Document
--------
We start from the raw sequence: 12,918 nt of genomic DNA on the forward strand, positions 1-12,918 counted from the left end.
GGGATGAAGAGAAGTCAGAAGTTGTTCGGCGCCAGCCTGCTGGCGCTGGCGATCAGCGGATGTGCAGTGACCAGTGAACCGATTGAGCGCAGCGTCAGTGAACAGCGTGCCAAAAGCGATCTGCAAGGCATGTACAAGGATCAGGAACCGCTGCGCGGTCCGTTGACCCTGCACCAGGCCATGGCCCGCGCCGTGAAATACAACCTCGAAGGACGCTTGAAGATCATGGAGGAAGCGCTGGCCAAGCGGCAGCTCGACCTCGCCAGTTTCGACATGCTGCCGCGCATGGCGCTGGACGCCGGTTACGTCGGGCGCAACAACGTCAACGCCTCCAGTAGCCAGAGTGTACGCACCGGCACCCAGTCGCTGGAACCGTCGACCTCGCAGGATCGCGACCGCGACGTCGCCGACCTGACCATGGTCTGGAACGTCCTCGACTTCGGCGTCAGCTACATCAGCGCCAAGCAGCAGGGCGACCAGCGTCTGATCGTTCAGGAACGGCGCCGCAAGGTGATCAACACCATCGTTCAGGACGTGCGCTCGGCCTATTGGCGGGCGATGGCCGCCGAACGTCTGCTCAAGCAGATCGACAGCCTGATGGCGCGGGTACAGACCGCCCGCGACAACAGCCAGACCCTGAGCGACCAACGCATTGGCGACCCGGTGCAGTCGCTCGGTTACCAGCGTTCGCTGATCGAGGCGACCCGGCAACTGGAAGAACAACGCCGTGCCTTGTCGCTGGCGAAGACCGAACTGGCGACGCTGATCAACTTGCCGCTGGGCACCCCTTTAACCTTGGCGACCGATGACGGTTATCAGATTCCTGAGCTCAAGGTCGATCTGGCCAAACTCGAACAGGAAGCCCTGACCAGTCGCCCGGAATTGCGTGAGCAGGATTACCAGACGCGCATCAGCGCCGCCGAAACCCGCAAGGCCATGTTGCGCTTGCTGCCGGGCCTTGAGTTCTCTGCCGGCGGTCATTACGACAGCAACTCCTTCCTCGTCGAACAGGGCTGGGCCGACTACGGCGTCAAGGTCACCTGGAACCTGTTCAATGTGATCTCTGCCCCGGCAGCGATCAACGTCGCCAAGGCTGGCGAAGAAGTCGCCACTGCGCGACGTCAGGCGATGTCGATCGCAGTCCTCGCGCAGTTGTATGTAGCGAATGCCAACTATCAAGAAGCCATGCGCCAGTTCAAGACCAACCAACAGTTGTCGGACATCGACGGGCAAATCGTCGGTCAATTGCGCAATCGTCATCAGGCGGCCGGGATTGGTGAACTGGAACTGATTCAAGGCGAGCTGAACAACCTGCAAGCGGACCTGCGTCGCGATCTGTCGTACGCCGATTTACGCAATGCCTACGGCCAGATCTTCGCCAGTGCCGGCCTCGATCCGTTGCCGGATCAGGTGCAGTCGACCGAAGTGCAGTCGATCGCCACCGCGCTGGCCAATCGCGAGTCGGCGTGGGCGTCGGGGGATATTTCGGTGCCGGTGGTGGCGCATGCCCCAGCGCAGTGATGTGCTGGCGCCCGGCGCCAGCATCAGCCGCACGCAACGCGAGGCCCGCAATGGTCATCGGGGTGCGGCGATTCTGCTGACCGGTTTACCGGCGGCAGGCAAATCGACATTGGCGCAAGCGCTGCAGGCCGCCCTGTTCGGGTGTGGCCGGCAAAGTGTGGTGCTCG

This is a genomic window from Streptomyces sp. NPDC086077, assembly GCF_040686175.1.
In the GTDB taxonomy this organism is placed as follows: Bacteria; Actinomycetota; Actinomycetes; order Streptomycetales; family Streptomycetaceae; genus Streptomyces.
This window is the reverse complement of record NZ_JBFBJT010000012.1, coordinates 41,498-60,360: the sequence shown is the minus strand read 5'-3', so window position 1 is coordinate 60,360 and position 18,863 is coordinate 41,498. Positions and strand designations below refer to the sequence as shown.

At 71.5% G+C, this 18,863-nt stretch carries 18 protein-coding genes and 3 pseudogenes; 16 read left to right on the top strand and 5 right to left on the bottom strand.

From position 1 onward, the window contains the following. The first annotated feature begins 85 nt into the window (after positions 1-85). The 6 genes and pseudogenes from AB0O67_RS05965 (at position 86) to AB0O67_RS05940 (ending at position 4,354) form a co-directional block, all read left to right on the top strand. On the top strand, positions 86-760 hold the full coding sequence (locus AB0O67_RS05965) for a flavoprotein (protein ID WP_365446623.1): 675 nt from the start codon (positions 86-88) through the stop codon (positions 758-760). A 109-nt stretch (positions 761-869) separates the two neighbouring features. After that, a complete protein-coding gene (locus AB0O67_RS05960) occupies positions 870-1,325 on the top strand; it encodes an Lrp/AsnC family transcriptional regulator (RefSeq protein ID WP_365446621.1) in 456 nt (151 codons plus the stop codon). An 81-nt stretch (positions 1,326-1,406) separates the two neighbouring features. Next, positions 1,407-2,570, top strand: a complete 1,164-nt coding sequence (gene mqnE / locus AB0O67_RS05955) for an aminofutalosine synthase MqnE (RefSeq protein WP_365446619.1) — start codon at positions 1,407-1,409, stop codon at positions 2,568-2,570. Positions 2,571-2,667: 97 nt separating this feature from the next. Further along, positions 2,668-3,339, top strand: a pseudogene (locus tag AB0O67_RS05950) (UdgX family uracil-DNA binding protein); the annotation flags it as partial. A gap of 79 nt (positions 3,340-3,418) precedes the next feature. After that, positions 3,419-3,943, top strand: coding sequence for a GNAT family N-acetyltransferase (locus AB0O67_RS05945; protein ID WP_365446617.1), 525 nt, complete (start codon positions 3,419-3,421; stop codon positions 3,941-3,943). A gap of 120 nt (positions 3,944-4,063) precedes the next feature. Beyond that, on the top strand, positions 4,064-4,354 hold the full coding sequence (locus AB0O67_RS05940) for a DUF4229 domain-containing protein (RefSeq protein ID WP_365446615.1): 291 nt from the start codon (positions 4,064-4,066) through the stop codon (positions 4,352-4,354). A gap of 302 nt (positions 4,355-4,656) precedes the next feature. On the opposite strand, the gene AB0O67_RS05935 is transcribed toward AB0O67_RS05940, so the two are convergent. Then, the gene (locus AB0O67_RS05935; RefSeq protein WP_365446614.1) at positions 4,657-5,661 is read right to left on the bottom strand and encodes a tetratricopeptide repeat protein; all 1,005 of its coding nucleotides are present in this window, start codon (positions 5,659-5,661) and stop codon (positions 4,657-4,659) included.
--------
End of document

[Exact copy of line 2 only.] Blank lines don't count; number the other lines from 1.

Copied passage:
GGGATGAAGAGAAGTCAGAAGTTGTTCGGCGCCAGCCTGCTGGCGCTGGCGATCAGCGGATGTGCAGTGACCAGTGAACCGATTGAGCGCAGCGTCAGTGAACAGCGTGCCAAAAGCGATCTGCAAGGCATGTACAAGGATCAGGAACCGCTGCGCGGTCCGTTGACCCTGCACCAGGCCATGGCCCGCGCCGTGAAATACAACCTCGAAGGACGCTTGAAGATCATGGAGGAAGCGCTGGCCAAGCGGCAGCTCGACCTCGCCAGTTTCGACATGCTGCCGCGCATGGCGCTGGACGCCGGTTACGTCGGGCGCAACAACGTCAACGCCTCCAGTAGCCAGAGTGTACGCACCGGCACCCAGTCGCTGGAACCGTCGACCTCGCAGGATCGCGACCGCGACGTCGCCGACCTGACCATGGTCTGGAACGTCCTCGACTTCGGCGTCAGCTACATCAGCGCCAAGCAGCAGGGCGACCAGCGTCTGATCGTTCAGGAACGGCGCCGCAAGGTGATCAACACCATCGTTCAGGACGTGCGCTCGGCCTATTGGCGGGCGATGGCCGCCGAACGTCTGCTCAAGCAGATCGACAGCCTGATGGCGCGGGTACAGACCGCCCGCGACAACAGCCAGACCCTGAGCGACCAACGCATTGGCGACCCGGTGCAGTCGCTCGGTTACCAGCGTTCGCTGATCGAGGCGACCCGGCAACTGGAAGAACAACGCCGTGCCTTGTCGCTGGCGAAGACCGAACTGGCGACGCTGATCAACTTGCCGCTGGGCACCCCTTTAACCTTGGCGACCGATGACGGTTATCAGATTCCTGAGCTCAAGGTCGATCTGGCCAAACTCGAACAGGAAGCCCTGACCAGTCGCCCGGAATTGCGTGAGCAGGATTACCAGACGCGCATCAGCGCCGCCGAAACCCGCAAGGCCATGTTGCGCTTGCTGCCGGGCCTTGAGTTCTCTGCCGGCGGTCATTACGACAGCAACTCCTTCCTCGTCGAACAGGGCTGGGCCGACTACGGCGTCAAGGTCACCTGGAACCTGTTCAATGTGATCTCTGCCCCGGCAGCGATCAACGTCGCCAAGGCTGGCGAAGAAGTCGCCACTGCGCGACGTCAGGCGATGTCGATCGCAGTCCTCGCGCAGTTGTATGTAGCGAATGCCAACTATCAAGAAGCCATGCGCCAGTTCAAGACCAACCAACAGTTGTCGGACATCGACGGGCAAATCGTCGGTCAATTGCGCAATCGTCATCAGGCGGCCGGGATTGGTGAACTGGAACTGATTCAAGGCGAGCTGAACAACCTGCAAGCGGACCTGCGTCGCGATCTGTCGTACGCCGATTTACGCAATGCCTACGGCCAGATCTTCGCCAGTGCCGGCCTCGATCCGTTGCCGGATCAGGTGCAGTCGACCGAAGTGCAGTCGATCGCCACCGCGCTGGCCAATCGCGAGTCGGCGTGGGCGTCGGGGGATATTTCGGTGCCGGTGGTGGCGCATGCCCCAGCGCAGTGATGTGCTGGCGCCCGGCGCCAGCATCAGCCGCACGCAACGCGAGGCCCGCAATGGTCATCGGGGTGCGGCGATTCTGCTGACCGGTTTACCGGCGGCAGGCAAATCGACATTGGCGCAAGCGCTGCAGGCCGCCCTGTTCGGGTGTGGCCGGCAAAGTGTGGTGCTCG